tatter

1 of 2

verb

tat·​ter ˈta-tər How to pronounce tatter (audio)
tattered; tattering; tatters

transitive verb

: to make ragged

intransitive verb

: to become ragged

tatter

2 of 2

noun

1
: a part torn and left hanging : shred
2
tatters plural : tattered clothing : rags

Examples of tatter in a Sentence

Verb the little boy tattered that blanket beyond repair by repeatedly yanking on it
Recent Examples on the Web
Verb
Dangerous Toys’ tattered sway made these Austin, Texas rockers an appealing spin for fans whose appetite for destruction had yet to be satiated. Matt Wake | Mwake@al.com, al, 29 May 2020 Most of the fabric was worn, torn or tattered, and the bits that were still in good condition were too small to use for other projects. Alisha McDarris, Popular Science, 3 Apr. 2020 Coming down that highway, one’s arrival was confirmed by a row of flag poles holding international flags, tattered and generally ignored. Nathan Taylor Pemberton, New York Times, 20 Jan. 2020 So where did Ransom’s tattered cozy knit end up after filming wrapped? Ale Russian, PEOPLE.com, 26 Dec. 2019 So where did Ransome’s tattered cozy knit end up after filming wrapped? Hanna Flanagan, PEOPLE.com, 3 Dec. 2019 This store, along with other Starbucks locations throughout the city, would fall prey to similar assaults during the day, leaving dozens of storefronts defaced and tattered. Grady McGregor, Fortune, 2 Oct. 2019 Over time, the pages of the book tattered, until Futhu was able to read it himself. New York Times, 8 Aug. 2019 The flag, pierced by German bullet holes and tattered by the wind, flew aboard one of the landing crafts that troops used to storm the beaches of Normandy, France, on June 6, 1944. David Jackson, USA TODAY, 19 July 2019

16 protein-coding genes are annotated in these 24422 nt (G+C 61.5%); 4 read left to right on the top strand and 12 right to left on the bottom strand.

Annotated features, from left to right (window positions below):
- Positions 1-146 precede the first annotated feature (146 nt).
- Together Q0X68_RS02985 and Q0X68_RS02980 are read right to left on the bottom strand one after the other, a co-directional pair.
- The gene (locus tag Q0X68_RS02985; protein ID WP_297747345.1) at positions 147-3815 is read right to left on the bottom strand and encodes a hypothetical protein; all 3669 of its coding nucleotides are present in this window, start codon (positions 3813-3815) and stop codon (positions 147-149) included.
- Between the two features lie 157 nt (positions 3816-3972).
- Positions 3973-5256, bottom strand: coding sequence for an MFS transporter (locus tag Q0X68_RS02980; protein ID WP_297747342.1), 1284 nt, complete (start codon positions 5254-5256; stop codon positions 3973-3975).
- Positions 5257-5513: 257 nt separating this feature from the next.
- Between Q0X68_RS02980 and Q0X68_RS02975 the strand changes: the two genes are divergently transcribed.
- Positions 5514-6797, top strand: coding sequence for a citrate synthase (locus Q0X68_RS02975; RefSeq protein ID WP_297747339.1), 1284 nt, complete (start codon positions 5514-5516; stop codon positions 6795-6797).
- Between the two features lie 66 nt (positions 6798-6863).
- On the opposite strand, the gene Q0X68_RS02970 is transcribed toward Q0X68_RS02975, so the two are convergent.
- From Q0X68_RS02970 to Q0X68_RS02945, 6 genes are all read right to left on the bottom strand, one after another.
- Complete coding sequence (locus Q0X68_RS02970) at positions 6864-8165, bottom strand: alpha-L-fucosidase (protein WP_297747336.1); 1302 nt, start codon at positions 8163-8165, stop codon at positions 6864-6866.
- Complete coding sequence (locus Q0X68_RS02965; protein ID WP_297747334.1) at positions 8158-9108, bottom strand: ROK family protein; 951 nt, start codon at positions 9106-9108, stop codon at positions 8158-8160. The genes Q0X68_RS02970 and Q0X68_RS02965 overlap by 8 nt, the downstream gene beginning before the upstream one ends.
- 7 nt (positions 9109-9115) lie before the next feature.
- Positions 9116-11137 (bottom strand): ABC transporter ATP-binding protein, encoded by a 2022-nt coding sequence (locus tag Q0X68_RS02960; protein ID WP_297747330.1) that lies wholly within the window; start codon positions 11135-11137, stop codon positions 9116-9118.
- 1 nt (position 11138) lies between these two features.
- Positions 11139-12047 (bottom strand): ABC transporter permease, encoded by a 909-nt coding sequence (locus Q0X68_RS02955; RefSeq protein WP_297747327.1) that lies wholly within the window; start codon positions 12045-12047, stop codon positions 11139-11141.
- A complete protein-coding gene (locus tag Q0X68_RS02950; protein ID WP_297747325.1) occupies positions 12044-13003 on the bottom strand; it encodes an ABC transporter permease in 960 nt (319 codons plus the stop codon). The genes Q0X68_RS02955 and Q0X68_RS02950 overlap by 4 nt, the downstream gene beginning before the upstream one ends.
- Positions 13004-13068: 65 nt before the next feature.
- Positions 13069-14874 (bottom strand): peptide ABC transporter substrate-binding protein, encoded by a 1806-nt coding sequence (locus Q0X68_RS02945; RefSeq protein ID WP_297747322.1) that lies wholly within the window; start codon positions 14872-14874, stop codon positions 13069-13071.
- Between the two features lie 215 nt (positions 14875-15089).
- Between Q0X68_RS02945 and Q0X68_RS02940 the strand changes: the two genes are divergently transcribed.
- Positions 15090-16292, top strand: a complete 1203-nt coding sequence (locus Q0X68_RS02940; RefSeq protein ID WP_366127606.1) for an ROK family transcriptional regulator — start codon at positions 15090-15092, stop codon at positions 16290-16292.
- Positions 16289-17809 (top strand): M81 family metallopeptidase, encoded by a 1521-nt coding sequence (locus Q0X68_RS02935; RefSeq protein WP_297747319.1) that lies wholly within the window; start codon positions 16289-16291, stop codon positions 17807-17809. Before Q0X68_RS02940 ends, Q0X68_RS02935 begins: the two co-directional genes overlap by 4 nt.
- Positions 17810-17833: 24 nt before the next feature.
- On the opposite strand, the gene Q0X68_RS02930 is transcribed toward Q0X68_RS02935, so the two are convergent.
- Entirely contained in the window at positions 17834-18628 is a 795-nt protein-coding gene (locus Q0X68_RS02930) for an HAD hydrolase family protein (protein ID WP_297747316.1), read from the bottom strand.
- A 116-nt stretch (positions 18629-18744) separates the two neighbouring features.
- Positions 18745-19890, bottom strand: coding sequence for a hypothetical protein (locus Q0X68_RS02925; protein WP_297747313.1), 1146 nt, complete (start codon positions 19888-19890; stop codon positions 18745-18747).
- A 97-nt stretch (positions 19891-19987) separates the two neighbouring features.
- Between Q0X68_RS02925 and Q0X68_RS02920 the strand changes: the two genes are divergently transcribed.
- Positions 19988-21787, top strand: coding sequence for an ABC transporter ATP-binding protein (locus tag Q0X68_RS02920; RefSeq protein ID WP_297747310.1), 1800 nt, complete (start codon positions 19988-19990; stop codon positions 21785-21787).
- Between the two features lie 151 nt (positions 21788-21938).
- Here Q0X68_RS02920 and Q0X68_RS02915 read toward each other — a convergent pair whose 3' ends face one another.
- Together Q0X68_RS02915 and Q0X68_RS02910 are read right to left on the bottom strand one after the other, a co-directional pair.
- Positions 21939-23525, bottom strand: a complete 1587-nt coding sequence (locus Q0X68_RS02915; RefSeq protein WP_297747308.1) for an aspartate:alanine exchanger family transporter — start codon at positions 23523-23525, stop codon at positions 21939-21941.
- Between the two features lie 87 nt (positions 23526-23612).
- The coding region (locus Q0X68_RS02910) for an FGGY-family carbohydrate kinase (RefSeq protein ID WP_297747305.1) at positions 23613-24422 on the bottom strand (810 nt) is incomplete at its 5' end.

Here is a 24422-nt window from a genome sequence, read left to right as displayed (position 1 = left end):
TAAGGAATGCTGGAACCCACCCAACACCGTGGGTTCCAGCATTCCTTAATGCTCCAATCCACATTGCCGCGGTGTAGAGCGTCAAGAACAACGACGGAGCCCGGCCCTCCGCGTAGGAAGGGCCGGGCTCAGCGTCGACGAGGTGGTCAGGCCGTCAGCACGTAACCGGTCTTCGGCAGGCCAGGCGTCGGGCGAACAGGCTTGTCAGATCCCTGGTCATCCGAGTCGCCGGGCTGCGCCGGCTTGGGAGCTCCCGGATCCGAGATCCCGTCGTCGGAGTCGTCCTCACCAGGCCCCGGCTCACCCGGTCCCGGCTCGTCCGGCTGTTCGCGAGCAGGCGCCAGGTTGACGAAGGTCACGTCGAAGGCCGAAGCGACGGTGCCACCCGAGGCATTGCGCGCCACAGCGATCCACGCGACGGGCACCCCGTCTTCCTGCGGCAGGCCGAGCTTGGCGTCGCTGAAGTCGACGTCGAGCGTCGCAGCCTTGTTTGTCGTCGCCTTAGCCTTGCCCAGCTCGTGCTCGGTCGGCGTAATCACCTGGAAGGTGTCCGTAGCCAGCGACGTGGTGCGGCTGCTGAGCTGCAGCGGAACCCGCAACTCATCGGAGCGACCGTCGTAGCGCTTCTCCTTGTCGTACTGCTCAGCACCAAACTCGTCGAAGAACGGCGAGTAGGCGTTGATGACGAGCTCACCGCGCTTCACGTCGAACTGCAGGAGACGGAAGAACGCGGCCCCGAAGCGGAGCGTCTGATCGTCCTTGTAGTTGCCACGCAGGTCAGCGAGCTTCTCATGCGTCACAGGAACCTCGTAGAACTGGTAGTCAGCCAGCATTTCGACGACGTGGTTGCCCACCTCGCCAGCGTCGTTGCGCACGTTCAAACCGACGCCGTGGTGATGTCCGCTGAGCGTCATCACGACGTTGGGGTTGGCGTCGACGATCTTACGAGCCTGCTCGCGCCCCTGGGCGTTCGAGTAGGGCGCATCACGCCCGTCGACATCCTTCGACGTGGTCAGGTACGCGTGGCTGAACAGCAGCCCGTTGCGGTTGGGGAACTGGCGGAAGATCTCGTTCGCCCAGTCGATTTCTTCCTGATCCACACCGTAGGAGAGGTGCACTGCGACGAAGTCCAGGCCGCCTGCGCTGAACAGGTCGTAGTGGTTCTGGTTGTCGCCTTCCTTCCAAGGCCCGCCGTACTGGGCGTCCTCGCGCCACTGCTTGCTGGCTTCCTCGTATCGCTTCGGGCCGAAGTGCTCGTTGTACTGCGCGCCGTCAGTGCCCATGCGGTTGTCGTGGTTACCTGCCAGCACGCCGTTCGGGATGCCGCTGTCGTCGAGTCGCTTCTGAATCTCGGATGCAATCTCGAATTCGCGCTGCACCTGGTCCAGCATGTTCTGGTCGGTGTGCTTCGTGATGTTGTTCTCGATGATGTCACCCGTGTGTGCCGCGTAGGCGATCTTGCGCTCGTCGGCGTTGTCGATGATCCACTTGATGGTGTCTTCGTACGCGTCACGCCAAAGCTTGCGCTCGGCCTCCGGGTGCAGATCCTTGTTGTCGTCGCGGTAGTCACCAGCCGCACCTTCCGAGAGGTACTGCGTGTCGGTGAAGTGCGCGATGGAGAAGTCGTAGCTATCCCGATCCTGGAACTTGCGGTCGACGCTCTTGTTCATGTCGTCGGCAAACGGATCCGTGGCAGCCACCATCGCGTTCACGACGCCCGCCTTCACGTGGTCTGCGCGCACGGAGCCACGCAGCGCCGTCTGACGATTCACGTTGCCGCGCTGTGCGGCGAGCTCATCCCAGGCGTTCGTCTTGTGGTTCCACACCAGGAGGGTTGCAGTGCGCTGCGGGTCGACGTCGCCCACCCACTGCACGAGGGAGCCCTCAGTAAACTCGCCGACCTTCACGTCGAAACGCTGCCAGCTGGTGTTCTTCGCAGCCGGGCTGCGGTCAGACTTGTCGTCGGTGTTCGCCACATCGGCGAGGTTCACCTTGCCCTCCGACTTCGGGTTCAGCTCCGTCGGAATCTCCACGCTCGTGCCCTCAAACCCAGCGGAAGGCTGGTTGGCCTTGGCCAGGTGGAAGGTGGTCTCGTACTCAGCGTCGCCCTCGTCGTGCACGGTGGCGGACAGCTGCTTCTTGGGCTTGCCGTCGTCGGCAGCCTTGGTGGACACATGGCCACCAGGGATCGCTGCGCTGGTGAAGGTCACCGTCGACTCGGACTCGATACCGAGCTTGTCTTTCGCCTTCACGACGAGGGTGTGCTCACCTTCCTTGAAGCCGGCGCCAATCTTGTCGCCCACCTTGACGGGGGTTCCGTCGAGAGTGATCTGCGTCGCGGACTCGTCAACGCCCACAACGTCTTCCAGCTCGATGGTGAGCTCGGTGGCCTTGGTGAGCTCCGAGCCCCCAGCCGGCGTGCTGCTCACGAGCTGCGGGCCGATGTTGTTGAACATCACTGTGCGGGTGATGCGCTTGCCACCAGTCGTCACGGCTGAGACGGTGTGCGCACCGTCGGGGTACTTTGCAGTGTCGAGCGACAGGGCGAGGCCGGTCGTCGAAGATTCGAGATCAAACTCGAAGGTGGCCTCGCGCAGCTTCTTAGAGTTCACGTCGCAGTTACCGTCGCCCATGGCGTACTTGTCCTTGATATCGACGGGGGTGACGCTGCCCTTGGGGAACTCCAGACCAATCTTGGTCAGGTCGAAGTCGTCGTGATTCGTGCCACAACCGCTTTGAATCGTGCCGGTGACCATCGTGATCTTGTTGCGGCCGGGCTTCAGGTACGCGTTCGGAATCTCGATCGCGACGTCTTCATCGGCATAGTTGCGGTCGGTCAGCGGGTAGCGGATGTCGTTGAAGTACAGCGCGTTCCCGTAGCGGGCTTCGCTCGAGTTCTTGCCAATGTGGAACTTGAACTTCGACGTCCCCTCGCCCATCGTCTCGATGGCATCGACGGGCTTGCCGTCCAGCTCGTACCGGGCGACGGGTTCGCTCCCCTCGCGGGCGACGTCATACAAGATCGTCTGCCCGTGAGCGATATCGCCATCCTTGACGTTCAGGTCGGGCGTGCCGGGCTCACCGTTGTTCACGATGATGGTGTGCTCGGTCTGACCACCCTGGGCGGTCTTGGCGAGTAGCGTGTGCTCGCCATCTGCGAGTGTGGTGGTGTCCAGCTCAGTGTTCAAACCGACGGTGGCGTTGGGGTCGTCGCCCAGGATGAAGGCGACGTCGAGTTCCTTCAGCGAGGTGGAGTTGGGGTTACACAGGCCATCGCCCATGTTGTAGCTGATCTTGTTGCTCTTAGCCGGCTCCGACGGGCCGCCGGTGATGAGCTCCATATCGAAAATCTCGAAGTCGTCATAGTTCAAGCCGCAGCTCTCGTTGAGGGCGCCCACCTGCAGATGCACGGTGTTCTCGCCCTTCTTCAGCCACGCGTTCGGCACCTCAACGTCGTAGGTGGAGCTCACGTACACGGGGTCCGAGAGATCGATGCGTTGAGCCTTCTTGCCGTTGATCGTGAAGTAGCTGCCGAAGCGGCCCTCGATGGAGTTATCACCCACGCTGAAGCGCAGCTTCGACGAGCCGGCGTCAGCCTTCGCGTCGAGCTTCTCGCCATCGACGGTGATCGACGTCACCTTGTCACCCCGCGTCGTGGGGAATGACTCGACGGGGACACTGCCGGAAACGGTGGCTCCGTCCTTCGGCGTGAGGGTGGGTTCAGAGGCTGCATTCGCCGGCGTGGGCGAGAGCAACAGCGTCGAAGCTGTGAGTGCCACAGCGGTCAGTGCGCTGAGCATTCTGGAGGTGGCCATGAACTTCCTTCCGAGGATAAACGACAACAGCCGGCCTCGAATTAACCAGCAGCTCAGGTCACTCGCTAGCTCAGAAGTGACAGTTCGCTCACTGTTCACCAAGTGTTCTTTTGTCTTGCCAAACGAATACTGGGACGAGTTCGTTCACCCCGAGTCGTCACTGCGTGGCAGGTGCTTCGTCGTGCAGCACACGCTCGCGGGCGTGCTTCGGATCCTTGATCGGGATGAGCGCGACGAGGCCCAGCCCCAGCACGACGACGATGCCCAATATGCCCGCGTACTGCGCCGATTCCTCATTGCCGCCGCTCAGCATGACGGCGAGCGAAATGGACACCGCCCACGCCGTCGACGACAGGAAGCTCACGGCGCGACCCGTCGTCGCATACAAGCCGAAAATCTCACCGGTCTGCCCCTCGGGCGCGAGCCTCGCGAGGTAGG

Noun
Described Thursday in Current Biology, these tatters of fossil skin and various skin impressions come from some of the earliest amniotes. Riley Black, Smithsonian Magazine, 11 Jan. 2024 As many as two million people lost their lives in the ten-year conflict, and the country’s infrastructure was reduced to tatters. Merilee Grindle, Smithsonian Magazine, 23 Oct. 2023 The tatters of Scheana Shay’s friendship with Tom Sandoval will be on display in season 11 of Vanderpump Rules . Kimberlee Speakman, Peoplemag, 25 July 2023 The Federal Reserve’s credibility is in tatters. David Barker, wsj.com, 9 Apr. 2023 Many accused Vance’s office of rushing to charge the global finance titan before conducting a thorough investigation and his reputation was left in tatters. Rebecca Rosenberg, Fox News, 7 Apr. 2023 Hunger and disease are lurking, and the economy is in tatters. Rahim Faiez and Edith M. Lederer, The Christian Science Monitor, 6 Apr. 2023 Russia’s economy, never vibrant, is now in tatters. David Cay Johnston, The New Republic, 30 Mar. 2023 For the costume, tatter and stain a worn dress with food coloring or fabric dye. Shanon Maglente, Good Housekeeping, 29 July 2020 See More

These examples are programmatically compiled from various online sources to illustrate current usage of the word 'tatter.' Any opinions expressed in the examples do not represent those of Merriam-Webster or its editors. Send us feedback about these examples.

Word History

Etymology

Noun

Middle English, of Scandinavian origin; akin to Old Norse tǫturr tatter; akin to Old English tætteca rag, Old High German zotta matted hair, tuft

First Known Use

Verb

14th century, in the meaning defined at transitive sense

Noun

15th century, in the meaning defined at sense 1

Time Traveler
The first known use of tatter was in the 14th century

Dictionary Entries Near tatter

Cite this Entry

“Tatter.” Merriam-Webster.com Dictionary, Merriam-Webster, https://www.merriam-webster.com/dictionary/tatter. Accessed 21 Feb. 2024.

Kids Definition

tatter

noun
tat·​ter
ˈtat-ər
1
: a part torn and left hanging : shred
2
plural : tattered clothing : rags
tatter verb

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